In 1964, Mick Jagger, Keith Richards, and the Stones’ manager, Andrew Loog Oldham, gave a song they’d written to a folk singer from the coffee shops of London, and the 50+ year career of Marianne Faithfull was born:
At the time she had a smooth voice, and a perfectly 60s look, so with the Stones behind her she was a can’t miss star. After a few hits she left her (new!) husband for Jagger, and the two stars quickly became became the hip couple of London’s famous social scene. There she was a mod queen, rock royalty, inspiring men from half the bands in England to write songs about her, such as:
But this was rock’n’roll, and this was the 60s, so things couldn’t possibly end well. By the end of the 60s she’d gone from on top of the world to living on the streets, addicted to heroin, alienated from the Stones (mired in legal battles with them, in fact), and completely out of the music business.
A decade passed without any new music from Faithfull, and then, as suddenly as she’d disappeared, she resurfaced. Life, and heroin, had permanently altered her voice, made it rougher and more worldly, so bubbly folk pop was no longer an option. Trying different directions, she first forayed into country in ’76:
Quickly realizing this was not who she was, she and her new voice found their niche a few years later, with her 1979 album Broken English, which remains her best. (The first of these 3 is NevenremotelySFW!!! I am NOT kidding, but it’s worth it, I promise):
The transformation from innocent mod girl to gritty bad girl was complete, even if accompanied by occasional flights of pop fancy (like, say, a song written by Shel Silverstein). I mean, you know you’re doing rock right when New Zealand bans your album, amIright?!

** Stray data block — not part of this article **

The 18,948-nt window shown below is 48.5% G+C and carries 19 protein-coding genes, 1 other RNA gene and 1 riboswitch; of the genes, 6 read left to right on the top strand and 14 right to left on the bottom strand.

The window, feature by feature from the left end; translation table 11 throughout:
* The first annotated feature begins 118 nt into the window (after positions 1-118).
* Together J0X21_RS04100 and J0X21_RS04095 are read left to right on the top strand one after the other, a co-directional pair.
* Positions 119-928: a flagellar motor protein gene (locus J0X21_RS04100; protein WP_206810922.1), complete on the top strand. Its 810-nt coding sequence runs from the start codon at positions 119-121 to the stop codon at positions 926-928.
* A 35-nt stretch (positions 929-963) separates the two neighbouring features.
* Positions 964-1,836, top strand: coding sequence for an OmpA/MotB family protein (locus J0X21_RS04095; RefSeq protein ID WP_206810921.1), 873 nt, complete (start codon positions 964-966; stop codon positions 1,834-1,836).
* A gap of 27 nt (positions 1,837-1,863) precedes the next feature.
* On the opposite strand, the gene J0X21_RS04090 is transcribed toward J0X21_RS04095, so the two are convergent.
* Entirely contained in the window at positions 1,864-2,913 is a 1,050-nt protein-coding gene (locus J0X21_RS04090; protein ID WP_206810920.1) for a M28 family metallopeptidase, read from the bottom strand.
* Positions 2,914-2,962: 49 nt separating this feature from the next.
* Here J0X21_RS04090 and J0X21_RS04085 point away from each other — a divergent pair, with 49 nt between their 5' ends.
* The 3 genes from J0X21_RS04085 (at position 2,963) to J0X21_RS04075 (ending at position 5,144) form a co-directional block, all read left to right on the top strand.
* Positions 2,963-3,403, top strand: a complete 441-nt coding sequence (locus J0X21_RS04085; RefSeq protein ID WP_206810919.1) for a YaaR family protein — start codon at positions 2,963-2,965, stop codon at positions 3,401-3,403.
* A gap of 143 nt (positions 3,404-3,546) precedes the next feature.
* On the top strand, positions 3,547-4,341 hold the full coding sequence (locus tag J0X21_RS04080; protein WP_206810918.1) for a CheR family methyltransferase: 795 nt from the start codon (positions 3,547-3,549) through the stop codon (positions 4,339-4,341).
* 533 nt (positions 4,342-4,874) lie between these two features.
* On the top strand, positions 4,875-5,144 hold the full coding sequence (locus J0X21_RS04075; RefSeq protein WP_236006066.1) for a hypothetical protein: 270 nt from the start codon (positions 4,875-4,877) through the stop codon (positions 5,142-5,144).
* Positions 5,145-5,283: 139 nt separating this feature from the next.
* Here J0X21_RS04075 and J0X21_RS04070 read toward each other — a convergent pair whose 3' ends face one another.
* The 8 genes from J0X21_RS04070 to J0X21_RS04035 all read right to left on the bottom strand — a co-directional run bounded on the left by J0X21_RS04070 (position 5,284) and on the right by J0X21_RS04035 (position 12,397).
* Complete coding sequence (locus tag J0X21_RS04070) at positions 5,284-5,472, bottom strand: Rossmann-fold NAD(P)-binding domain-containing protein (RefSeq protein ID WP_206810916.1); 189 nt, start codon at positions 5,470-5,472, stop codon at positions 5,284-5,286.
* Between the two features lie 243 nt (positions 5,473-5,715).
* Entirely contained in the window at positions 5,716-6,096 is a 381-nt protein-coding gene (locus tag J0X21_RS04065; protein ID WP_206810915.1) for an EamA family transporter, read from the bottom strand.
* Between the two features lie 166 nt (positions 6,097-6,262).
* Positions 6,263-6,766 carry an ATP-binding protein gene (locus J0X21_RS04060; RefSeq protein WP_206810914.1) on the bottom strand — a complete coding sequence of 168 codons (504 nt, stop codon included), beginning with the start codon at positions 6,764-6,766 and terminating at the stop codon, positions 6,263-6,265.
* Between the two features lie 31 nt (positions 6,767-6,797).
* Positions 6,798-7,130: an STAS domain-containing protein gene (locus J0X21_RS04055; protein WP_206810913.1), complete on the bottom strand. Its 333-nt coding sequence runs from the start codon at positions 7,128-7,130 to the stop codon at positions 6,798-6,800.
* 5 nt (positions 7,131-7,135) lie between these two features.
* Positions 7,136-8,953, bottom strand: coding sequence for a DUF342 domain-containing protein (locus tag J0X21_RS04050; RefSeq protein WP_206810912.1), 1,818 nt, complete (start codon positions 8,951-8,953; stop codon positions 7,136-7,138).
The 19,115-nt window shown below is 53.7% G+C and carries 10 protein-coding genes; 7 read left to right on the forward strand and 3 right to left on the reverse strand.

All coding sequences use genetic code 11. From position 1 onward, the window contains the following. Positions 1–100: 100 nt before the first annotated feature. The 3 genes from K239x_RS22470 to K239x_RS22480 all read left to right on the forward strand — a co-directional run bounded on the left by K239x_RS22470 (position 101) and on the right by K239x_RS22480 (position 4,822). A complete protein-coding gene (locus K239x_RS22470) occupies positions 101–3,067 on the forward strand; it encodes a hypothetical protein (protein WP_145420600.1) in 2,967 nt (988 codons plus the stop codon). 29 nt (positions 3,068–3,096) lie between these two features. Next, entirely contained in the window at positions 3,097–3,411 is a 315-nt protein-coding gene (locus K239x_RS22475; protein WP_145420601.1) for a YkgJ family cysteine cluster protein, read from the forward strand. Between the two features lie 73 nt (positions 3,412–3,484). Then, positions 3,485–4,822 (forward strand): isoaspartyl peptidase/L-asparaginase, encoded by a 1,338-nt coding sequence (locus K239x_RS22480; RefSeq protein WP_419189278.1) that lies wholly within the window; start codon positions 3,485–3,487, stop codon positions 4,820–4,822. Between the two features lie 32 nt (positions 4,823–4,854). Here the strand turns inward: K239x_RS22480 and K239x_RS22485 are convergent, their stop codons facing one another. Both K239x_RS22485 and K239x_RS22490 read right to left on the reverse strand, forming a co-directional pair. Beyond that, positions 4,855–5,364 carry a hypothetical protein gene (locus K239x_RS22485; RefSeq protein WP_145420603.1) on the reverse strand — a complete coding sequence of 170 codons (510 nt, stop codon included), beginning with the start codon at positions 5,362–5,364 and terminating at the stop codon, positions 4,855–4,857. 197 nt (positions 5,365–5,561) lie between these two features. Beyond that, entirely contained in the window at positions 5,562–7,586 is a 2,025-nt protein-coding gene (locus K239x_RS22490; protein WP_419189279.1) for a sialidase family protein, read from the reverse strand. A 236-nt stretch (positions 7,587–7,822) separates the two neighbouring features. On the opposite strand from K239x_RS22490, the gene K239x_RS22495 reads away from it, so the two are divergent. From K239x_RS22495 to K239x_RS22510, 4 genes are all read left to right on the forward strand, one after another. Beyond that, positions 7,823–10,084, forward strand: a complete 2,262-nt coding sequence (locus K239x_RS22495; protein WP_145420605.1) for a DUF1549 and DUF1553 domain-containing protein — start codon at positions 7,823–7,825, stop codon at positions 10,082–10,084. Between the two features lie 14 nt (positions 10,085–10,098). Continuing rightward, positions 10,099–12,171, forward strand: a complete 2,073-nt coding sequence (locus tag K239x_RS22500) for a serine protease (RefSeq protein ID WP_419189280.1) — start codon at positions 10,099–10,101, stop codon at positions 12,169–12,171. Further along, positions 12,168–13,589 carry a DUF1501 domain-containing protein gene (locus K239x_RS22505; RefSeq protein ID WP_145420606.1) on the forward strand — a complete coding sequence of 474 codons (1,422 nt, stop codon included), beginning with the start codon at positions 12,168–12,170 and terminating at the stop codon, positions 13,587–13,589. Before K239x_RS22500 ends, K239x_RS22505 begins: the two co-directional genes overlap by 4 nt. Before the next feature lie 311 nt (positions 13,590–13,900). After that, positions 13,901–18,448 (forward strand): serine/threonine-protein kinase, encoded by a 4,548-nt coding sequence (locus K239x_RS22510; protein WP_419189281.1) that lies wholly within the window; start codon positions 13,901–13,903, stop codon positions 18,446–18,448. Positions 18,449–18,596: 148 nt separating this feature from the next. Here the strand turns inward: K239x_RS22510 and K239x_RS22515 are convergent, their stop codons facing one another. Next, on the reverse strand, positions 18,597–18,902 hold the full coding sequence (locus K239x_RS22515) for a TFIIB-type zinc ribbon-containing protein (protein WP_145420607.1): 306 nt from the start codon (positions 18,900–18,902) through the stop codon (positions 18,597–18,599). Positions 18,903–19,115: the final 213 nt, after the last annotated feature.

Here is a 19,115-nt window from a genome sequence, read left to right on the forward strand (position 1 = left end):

Anyway, she’s been making music pretty much non-stop since ’79, some of it pretty good, some of it forgettable. Her latest offering, perhaps her best since Broken English, was released late last year. Reportedly conceived, if not written, while she was laid up for months on (and apparently addicted to) morphine as a result of a back injury suffered while on tour in 2013, it includes collaborations with Roger Waters:
Nick Cave and his teenage sons (who it seems figured the writing credits meant they’d soon be rich!):
And with Steve Earle (unfortunately I can’t find a good version of that one online). There’s even a Leonard Cohen cover. If I’d paid any attention to it at the end of last year, it would undoubtedly have been on my Best of ’14 list, but unfortunately didn’t start listening to it until January. I’ve since been listening compulsively:
Even with the many collaborations, it’s very much Marianne Faithful showing herself to the world, and given the life she’s led I find it captivating. For the most part, when you hear the albums of aging 60s rock stars they feel distant or forced, but this is a very personal project. It’s a look into the mind and soul of an aged rock star. Here Faithfull’s angry, bitter, hopeful, sexy, but above all still oozing with creative juices. She is definitely worth listening to, even if you’ve never heard of her before now.